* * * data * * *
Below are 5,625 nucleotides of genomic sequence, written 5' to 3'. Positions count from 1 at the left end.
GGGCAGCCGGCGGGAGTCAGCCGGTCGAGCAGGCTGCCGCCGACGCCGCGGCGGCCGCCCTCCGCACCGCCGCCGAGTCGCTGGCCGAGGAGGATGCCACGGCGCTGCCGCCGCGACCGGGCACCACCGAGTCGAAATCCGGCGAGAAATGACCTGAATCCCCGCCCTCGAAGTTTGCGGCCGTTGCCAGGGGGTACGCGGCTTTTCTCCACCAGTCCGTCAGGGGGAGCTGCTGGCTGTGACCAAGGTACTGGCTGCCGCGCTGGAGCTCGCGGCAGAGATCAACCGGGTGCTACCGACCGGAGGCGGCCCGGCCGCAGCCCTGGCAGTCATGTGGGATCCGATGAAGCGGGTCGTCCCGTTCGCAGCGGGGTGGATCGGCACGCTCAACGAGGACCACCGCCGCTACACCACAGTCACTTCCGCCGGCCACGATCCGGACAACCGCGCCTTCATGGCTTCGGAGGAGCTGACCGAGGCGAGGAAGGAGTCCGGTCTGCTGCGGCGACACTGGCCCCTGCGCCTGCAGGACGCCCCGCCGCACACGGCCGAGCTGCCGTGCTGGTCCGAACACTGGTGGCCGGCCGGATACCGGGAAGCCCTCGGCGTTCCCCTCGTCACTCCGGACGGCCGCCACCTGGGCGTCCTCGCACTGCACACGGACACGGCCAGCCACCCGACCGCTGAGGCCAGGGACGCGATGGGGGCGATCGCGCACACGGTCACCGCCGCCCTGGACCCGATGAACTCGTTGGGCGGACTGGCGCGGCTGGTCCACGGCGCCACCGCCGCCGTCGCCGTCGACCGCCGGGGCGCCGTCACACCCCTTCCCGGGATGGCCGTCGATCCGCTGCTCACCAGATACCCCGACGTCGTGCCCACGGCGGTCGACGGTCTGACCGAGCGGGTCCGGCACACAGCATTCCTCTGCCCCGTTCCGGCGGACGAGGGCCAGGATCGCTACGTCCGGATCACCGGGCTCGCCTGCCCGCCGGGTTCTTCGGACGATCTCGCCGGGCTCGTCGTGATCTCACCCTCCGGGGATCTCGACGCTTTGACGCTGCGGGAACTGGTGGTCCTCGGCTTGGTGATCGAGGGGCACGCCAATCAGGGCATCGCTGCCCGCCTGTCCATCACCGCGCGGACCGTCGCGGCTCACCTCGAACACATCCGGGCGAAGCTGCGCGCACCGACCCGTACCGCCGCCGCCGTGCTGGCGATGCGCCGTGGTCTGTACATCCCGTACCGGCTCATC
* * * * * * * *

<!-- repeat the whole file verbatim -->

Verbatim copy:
Below are 5,625 nucleotides of genomic sequence, written 5' to 3'. Positions count from 1 at the left end.
GGGCAGCCGGCGGGAGTCAGCCGGTCGAGCAGGCTGCCGCCGACGCCGCGGCGGCCGCCCTCCGCACCGCCGCCGAGTCGCTGGCCGAGGAGGATGCCACGGCGCTGCCGCCGCGACCGGGCACCACCGAGTCGAAATCCGGCGAGAAATGACCTGAATCCCCGCCCTCGAAGTTTGCGGCCGTTGCCAGGGGGTACGCGGCTTTTCTCCACCAGTCCGTCAGGGGGAGCTGCTGGCTGTGACCAAGGTACTGGCTGCCGCGCTGGAGCTCGCGGCAGAGATCAACCGGGTGCTACCGACCGGAGGCGGCCCGGCCGCAGCCCTGGCAGTCATGTGGGATCCGATGAAGCGGGTCGTCCCGTTCGCAGCGGGGTGGATCGGCACGCTCAACGAGGACCACCGCCGCTACACCACAGTCACTTCCGCCGGCCACGATCCGGACAACCGCGCCTTCATGGCTTCGGAGGAGCTGACCGAGGCGAGGAAGGAGTCCGGTCTGCTGCGGCGACACTGGCCCCTGCGCCTGCAGGACGCCCCGCCGCACACGGCCGAGCTGCCGTGCTGGTCCGAACACTGGTGGCCGGCCGGATACCGGGAAGCCCTCGGCGTTCCCCTCGTCACTCCGGACGGCCGCCACCTGGGCGTCCTCGCACTGCACACGGACACGGCCAGCCACCCGACCGCTGAGGCCAGGGACGCGATGGGGGCGATCGCGCACACGGTCACCGCCGCCCTGGACCCGATGAACTCGTTGGGCGGACTGGCGCGGCTGGTCCACGGCGCCACCGCCGCCGTCGCCGTCGACCGCCGGGGCGCCGTCACACCCCTTCCCGGGATGGCCGTCGATCCGCTGCTCACCAGATACCCCGACGTCGTGCCCACGGCGGTCGACGGTCTGACCGAGCGGGTCCGGCACACAGCATTCCTCTGCCCCGTTCCGGCGGACGAGGGCCAGGATCGCTACGTCCGGATCACCGGGCTCGCCTGCCCGCCGGGTTCTTCGGACGATCTCGCCGGGCTCGTCGTGATCTCACCCTCCGGGGATCTCGACGCTTTGACGCTGCGGGAACTGGTGGTCCTCGGCTTGGTGATCGAGGGGCACGCCAATCAGGGCATCGCTGCCCGCCTGTCCATCACCGCGCGGACCGTCGCGGCTCACCTCGAACACATCCGGGCGAAGCTGCGCGCACCGACCCGTACCGCCGCCGCCGTGCTGGCGATGCGCCGTGGTCTGTACATCCCGTACCGGCTCATC